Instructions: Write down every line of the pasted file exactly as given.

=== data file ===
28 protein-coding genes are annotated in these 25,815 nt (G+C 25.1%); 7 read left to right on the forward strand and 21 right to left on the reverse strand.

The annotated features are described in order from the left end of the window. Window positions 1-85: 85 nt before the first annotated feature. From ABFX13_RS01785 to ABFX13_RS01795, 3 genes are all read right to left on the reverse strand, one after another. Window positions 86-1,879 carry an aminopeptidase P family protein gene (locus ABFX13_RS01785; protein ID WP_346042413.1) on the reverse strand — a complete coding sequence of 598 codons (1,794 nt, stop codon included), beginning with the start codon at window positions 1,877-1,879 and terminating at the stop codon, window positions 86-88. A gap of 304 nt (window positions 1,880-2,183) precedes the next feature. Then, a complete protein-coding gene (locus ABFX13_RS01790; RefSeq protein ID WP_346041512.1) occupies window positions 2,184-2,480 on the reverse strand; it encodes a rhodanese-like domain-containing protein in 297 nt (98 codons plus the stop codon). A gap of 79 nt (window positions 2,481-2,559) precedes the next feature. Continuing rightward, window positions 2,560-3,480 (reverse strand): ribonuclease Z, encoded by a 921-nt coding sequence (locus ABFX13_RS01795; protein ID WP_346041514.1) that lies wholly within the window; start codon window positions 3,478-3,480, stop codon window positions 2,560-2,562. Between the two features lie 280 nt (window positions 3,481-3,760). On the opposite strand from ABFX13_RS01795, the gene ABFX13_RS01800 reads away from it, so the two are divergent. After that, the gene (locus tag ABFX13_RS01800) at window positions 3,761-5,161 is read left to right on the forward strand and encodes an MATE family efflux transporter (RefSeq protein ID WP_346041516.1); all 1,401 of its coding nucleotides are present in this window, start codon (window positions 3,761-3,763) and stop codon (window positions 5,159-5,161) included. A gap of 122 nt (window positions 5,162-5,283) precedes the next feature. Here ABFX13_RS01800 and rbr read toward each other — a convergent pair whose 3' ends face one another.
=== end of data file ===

28 protein-coding genes are annotated in these 25,815 nt (G+C 25.1%); 7 read left to right on the forward strand and 21 right to left on the reverse strand.

The annotated features are described in order from the left end of the window. Window positions 1-85: 85 nt before the first annotated feature. From ABFX13_RS01785 to ABFX13_RS01795, 3 genes are all read right to left on the reverse strand, one after another. Window positions 86-1,879 carry an aminopeptidase P family protein gene (locus ABFX13_RS01785; protein ID WP_346042413.1) on the reverse strand — a complete coding sequence of 598 codons (1,794 nt, stop codon included), beginning with the start codon at window positions 1,877-1,879 and terminating at the stop codon, window positions 86-88. A gap of 304 nt (window positions 1,880-2,183) precedes the next feature. Then, a complete protein-coding gene (locus ABFX13_RS01790; RefSeq protein ID WP_346041512.1) occupies window positions 2,184-2,480 on the reverse strand; it encodes a rhodanese-like domain-containing protein in 297 nt (98 codons plus the stop codon). A gap of 79 nt (window positions 2,481-2,559) precedes the next feature. Continuing rightward, window positions 2,560-3,480 (reverse strand): ribonuclease Z, encoded by a 921-nt coding sequence (locus ABFX13_RS01795; protein ID WP_346041514.1) that lies wholly within the window; start codon window positions 3,478-3,480, stop codon window positions 2,560-2,562. Between the two features lie 280 nt (window positions 3,481-3,760). On the opposite strand from ABFX13_RS01795, the gene ABFX13_RS01800 reads away from it, so the two are divergent. After that, the gene (locus tag ABFX13_RS01800) at window positions 3,761-5,161 is read left to right on the forward strand and encodes an MATE family efflux transporter (RefSeq protein ID WP_346041516.1); all 1,401 of its coding nucleotides are present in this window, start codon (window positions 3,761-3,763) and stop codon (window positions 5,159-5,161) included. A gap of 122 nt (window positions 5,162-5,283) precedes the next feature. Here ABFX13_RS01800 and rbr read toward each other — a convergent pair whose 3' ends face one another.